Laser show over Salford Quays (Photo: Duncan Green via Flickr)

Getting around

There are rail and tram links that keep the district in regular connection with the rest of Manchester and beyond. Salford Central is the main train station in Salford connecting with many of the major towns of Lancashire like Preston and Wigan.

Tram lines D and E connect to central Manchester; there are multiple stops all along the waterfront, through Salford Quays as far as Eccles. Incidentally, Eccles has the ignominious title of being the site of the world’s first ever railway accident. It coincides with the opening of the Liverpool and Manchester Railway in 1830, which would ultimately form the blueprint for successful rail transportation.

Of the many buses running to Salford, the 38, 97 and 98 all head into Manchester city centre. There are numerous other routes through Salford.

Salford Trams (Photo: Steve Partner via Flickr)


AC Hotel Manchester Salford Quays (17-19 Trafford Road) is a great luxury choice, located minutes from The Lowry on foot. As a member of the Marriott Lifestyle chain, it comes with all the mod-cons of a large hotel, including a restaurant, library, bar and fitness centre. A great breakfast is included in the price of the room. Bedrooms are bright and airy and come equipped with a flatscreen TV, Nespresso machine and a minibar if drinking at the public one is not your preference.

While the majority of hotels in Salford can be found minutes from the waterfront all the way to Deansgate, some of the best are located around Salford Quays. TheHeart Apartments by BridgeStreet (Blue, MediaCityUK) is just such an example. This property offers apartments, which are ideal for anybody looking to stay for a couple of days. The location is excellent, in the heart of Media City and next to a footbridge crossing within minutes of Old Trafford. There are some excellent facilities, including a washing machine, equipped kitchen and a sitting area within all apartments, which range in size from studio to three bedrooms.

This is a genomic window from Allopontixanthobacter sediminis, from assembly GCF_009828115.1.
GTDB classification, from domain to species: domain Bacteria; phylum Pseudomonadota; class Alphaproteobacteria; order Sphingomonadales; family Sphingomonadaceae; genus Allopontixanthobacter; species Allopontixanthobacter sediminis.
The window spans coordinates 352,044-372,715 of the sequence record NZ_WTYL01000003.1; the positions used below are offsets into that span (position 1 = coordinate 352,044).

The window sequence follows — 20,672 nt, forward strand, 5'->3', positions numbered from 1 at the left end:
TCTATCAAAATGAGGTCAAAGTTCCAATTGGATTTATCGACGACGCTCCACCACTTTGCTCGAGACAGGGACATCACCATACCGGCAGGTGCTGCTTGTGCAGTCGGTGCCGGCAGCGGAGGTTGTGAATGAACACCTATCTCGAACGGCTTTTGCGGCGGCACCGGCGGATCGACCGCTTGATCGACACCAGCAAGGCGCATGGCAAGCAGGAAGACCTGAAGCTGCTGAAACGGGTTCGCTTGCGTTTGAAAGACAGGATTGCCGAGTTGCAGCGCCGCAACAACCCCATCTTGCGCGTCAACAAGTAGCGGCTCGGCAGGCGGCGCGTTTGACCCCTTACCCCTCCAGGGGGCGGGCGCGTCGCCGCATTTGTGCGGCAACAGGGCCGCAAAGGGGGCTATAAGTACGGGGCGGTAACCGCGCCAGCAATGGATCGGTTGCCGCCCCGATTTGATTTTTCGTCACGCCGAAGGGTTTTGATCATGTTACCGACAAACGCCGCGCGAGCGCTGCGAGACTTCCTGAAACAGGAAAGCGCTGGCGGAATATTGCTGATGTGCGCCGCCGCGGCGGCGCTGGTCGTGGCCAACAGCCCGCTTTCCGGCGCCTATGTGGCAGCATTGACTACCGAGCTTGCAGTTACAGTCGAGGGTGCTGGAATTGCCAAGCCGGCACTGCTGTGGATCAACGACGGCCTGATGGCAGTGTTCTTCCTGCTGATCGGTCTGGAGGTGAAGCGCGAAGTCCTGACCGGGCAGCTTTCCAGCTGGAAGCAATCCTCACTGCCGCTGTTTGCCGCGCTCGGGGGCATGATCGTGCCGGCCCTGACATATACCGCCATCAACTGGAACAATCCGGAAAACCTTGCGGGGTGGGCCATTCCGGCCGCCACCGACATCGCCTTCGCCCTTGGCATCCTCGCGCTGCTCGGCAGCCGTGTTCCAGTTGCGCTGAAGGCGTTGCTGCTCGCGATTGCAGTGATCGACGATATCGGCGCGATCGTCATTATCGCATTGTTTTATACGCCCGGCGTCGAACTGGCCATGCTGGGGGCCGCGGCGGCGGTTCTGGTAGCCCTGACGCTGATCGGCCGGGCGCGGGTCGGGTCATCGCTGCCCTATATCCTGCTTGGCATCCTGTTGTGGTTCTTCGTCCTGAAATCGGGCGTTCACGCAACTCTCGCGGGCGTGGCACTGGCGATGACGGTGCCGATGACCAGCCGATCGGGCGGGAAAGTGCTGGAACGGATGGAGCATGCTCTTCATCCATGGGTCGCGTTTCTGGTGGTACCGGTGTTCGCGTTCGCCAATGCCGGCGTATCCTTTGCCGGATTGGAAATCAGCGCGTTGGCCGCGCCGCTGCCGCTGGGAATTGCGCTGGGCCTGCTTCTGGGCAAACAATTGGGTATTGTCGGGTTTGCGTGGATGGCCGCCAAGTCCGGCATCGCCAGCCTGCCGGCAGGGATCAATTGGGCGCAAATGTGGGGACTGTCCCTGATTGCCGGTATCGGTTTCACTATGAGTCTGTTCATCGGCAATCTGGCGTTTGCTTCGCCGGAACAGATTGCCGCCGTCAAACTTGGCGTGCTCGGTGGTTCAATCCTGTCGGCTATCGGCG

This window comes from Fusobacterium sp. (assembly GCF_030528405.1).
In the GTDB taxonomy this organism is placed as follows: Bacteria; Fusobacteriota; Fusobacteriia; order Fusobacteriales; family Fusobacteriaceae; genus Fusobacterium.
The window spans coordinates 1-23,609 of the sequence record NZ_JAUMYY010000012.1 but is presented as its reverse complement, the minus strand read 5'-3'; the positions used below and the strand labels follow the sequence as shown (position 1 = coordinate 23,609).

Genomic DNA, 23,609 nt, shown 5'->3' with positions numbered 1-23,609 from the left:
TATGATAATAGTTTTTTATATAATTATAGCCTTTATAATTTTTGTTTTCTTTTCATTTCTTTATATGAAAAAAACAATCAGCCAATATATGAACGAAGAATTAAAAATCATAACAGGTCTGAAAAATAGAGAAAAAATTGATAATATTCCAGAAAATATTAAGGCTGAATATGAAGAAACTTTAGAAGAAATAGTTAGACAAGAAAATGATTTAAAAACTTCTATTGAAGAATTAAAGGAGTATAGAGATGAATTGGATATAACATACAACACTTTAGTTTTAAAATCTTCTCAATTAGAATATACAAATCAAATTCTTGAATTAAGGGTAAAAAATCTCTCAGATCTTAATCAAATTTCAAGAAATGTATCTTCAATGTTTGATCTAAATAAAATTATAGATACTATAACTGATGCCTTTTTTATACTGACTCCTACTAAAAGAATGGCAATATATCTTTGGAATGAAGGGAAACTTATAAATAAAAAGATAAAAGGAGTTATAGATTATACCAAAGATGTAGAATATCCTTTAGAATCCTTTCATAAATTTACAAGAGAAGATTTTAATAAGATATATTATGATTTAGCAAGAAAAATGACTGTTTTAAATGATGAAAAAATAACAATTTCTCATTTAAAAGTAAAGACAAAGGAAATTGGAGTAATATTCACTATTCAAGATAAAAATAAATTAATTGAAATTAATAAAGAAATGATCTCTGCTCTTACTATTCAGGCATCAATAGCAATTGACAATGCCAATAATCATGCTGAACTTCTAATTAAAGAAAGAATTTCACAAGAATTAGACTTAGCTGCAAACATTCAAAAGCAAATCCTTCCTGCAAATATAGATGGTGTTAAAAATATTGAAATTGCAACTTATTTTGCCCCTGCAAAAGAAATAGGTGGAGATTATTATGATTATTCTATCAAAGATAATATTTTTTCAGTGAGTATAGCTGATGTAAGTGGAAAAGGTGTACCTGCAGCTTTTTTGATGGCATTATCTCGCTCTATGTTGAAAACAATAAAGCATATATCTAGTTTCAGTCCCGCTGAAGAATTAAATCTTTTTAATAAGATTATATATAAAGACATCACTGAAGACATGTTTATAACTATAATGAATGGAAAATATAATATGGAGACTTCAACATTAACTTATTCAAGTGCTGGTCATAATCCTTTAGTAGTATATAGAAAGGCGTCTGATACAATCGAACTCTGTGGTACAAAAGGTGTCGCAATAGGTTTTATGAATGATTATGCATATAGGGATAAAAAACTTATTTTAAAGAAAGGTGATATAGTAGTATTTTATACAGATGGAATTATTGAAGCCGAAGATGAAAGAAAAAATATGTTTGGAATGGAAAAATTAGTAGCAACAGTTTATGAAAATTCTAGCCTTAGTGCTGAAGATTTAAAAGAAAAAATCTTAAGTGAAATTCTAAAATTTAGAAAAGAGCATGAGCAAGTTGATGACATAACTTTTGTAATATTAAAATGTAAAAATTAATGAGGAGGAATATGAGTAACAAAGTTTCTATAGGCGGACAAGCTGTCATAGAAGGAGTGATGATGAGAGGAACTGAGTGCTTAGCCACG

TheHeart Apartments (Photo: Booking.com)

For anybody looking for proximity to Manchester city centre without being in it, The Ainscow Hotel (Trinity Way) is a perfect blend of location and great value for money. Located a minute from Salford Central train station this hotel tends to offer four star hotel quality at three star prices. Rooms are clean, modern and come with plenty of amenities such as tea and coffee facilities, free toiletries, a desk and seating area with a couch.


If you’ve just finished exploring the Lowry Museum’s fantastic exhibitions or want a pre-theatre meal, then Pier Eight (The Lowry) is ideal both in terms of location and the appropriately scenic setting. Many tables have views out over Salford Quays, which is especially impressive after nightfall. The menu is a happy halfway between rustic British and Italian fare and there are decent options for vegetarians in both starters and mains. There is a special pre-theatre menu available too with set prices for either two or three courses.

Pier Eight Bar (Photo: The Lowry)

If you find your way out to Eccles, Smiths Restaurant (1-3 Church Road, Eccles) is a great neighbourhood restaurant with its own venue room, which hosts jazz nights and theatre productions. The menu changes every month and offers a small, yet eclectic range of dishes that accommodate all sorts of dietary requirements, including vegan and vegetarian. Prices offer excellent value for money, especially when opting for the three-course offer. There’s also a children’s menu and room hire for functions is available.